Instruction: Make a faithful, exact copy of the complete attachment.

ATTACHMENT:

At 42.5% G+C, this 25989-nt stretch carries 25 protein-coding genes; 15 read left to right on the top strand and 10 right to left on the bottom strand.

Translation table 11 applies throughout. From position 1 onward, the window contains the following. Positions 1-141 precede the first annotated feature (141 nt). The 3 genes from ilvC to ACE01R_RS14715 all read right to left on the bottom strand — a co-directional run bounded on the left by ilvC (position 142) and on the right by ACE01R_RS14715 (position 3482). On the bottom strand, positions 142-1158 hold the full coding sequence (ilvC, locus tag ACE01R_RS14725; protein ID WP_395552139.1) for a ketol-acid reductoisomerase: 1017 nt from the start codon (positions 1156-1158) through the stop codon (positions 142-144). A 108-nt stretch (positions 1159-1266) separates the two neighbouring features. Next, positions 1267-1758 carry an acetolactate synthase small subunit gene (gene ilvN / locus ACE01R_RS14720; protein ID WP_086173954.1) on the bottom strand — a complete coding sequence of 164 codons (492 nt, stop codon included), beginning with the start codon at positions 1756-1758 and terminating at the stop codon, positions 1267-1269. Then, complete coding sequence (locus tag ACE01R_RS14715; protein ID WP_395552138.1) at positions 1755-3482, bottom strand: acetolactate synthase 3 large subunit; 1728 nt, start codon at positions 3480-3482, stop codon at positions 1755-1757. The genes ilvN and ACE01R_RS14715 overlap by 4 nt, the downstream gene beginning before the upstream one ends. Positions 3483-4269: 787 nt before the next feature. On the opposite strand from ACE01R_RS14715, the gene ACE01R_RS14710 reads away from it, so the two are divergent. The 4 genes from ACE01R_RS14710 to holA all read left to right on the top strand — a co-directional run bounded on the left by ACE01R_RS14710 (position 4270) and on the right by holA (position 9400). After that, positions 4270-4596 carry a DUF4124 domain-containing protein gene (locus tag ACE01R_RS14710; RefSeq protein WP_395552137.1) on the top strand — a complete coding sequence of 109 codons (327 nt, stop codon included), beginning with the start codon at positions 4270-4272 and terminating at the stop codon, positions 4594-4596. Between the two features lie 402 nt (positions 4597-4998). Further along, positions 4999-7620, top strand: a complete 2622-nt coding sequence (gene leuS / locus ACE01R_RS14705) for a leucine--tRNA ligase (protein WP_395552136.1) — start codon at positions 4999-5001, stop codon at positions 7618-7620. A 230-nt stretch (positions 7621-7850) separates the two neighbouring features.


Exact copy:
At 42.5% G+C, this 25989-nt stretch carries 25 protein-coding genes; 15 read left to right on the top strand and 10 right to left on the bottom strand.

Translation table 11 applies throughout. From position 1 onward, the window contains the following. Positions 1-141 precede the first annotated feature (141 nt). The 3 genes from ilvC to ACE01R_RS14715 all read right to left on the bottom strand — a co-directional run bounded on the left by ilvC (position 142) and on the right by ACE01R_RS14715 (position 3482). On the bottom strand, positions 142-1158 hold the full coding sequence (ilvC, locus tag ACE01R_RS14725; protein ID WP_395552139.1) for a ketol-acid reductoisomerase: 1017 nt from the start codon (positions 1156-1158) through the stop codon (positions 142-144). A 108-nt stretch (positions 1159-1266) separates the two neighbouring features. Next, positions 1267-1758 carry an acetolactate synthase small subunit gene (gene ilvN / locus ACE01R_RS14720; protein ID WP_086173954.1) on the bottom strand — a complete coding sequence of 164 codons (492 nt, stop codon included), beginning with the start codon at positions 1756-1758 and terminating at the stop codon, positions 1267-1269. Then, complete coding sequence (locus tag ACE01R_RS14715; protein ID WP_395552138.1) at positions 1755-3482, bottom strand: acetolactate synthase 3 large subunit; 1728 nt, start codon at positions 3480-3482, stop codon at positions 1755-1757. The genes ilvN and ACE01R_RS14715 overlap by 4 nt, the downstream gene beginning before the upstream one ends. Positions 3483-4269: 787 nt before the next feature. On the opposite strand from ACE01R_RS14715, the gene ACE01R_RS14710 reads away from it, so the two are divergent. The 4 genes from ACE01R_RS14710 to holA all read left to right on the top strand — a co-directional run bounded on the left by ACE01R_RS14710 (position 4270) and on the right by holA (position 9400). After that, positions 4270-4596 carry a DUF4124 domain-containing protein gene (locus tag ACE01R_RS14710; RefSeq protein WP_395552137.1) on the top strand — a complete coding sequence of 109 codons (327 nt, stop codon included), beginning with the start codon at positions 4270-4272 and terminating at the stop codon, positions 4594-4596. Between the two features lie 402 nt (positions 4597-4998). Further along, positions 4999-7620, top strand: a complete 2622-nt coding sequence (gene leuS / locus ACE01R_RS14705) for a leucine--tRNA ligase (protein WP_395552136.1) — start codon at positions 4999-5001, stop codon at positions 7618-7620. A 230-nt stretch (positions 7621-7850) separates the two neighbouring features.